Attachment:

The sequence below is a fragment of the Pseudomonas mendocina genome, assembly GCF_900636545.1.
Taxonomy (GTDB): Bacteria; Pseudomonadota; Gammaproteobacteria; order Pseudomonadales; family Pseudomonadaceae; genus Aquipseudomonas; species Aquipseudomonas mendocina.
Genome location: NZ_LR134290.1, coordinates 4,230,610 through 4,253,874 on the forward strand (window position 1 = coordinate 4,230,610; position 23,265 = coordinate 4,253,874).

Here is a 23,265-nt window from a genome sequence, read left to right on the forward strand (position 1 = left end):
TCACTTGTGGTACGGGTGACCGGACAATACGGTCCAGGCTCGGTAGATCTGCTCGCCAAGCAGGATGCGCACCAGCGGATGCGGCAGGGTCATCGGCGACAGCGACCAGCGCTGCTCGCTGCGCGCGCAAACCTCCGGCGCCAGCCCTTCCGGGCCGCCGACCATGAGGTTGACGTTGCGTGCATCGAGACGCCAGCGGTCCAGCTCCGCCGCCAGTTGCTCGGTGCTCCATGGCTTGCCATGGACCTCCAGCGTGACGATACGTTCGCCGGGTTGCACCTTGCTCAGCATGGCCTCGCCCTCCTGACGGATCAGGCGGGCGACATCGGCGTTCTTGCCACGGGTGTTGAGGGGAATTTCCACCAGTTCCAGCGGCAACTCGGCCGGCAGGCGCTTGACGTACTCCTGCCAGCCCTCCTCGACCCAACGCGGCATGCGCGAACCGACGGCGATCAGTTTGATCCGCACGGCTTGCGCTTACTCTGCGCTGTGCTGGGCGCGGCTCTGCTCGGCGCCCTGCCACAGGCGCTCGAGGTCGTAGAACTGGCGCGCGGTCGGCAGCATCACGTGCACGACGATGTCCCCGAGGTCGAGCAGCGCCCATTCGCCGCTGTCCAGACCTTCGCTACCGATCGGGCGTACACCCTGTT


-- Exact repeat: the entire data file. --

The sequence below is a fragment of the Pseudomonas mendocina genome, assembly GCF_900636545.1.
Taxonomy (GTDB): Bacteria; Pseudomonadota; Gammaproteobacteria; order Pseudomonadales; family Pseudomonadaceae; genus Aquipseudomonas; species Aquipseudomonas mendocina.
Genome location: NZ_LR134290.1, coordinates 4,230,610 through 4,253,874 on the forward strand (window position 1 = coordinate 4,230,610; position 23,265 = coordinate 4,253,874).

Here is a 23,265-nt window from a genome sequence, read left to right on the forward strand (position 1 = left end):
TCACTTGTGGTACGGGTGACCGGACAATACGGTCCAGGCTCGGTAGATCTGCTCGCCAAGCAGGATGCGCACCAGCGGATGCGGCAGGGTCATCGGCGACAGCGACCAGCGCTGCTCGCTGCGCGCGCAAACCTCCGGCGCCAGCCCTTCCGGGCCGCCGACCATGAGGTTGACGTTGCGTGCATCGAGACGCCAGCGGTCCAGCTCCGCCGCCAGTTGCTCGGTGCTCCATGGCTTGCCATGGACCTCCAGCGTGACGATACGTTCGCCGGGTTGCACCTTGCTCAGCATGGCCTCGCCCTCCTGACGGATCAGGCGGGCGACATCGGCGTTCTTGCCACGGGTGTTGAGGGGAATTTCCACCAGTTCCAGCGGCAACTCGGCCGGCAGGCGCTTGACGTACTCCTGCCAGCCCTCCTCGACCCAACGCGGCATGCGCGAACCGACGGCGATCAGTTTGATCCGCACGGCTTGCGCTTACTCTGCGCTGTGCTGGGCGCGGCTCTGCTCGGCGCCCTGCCACAGGCGCTCGAGGTCGTAGAACTGGCGCGCGGTCGGCAGCATCACGTGCACGACGATGTCCCCGAGGTCGAGCAGCGCCCATTCGCCGCTGTCCAGACCTTCGCTACCGATCGGGCGTACACCCTGTT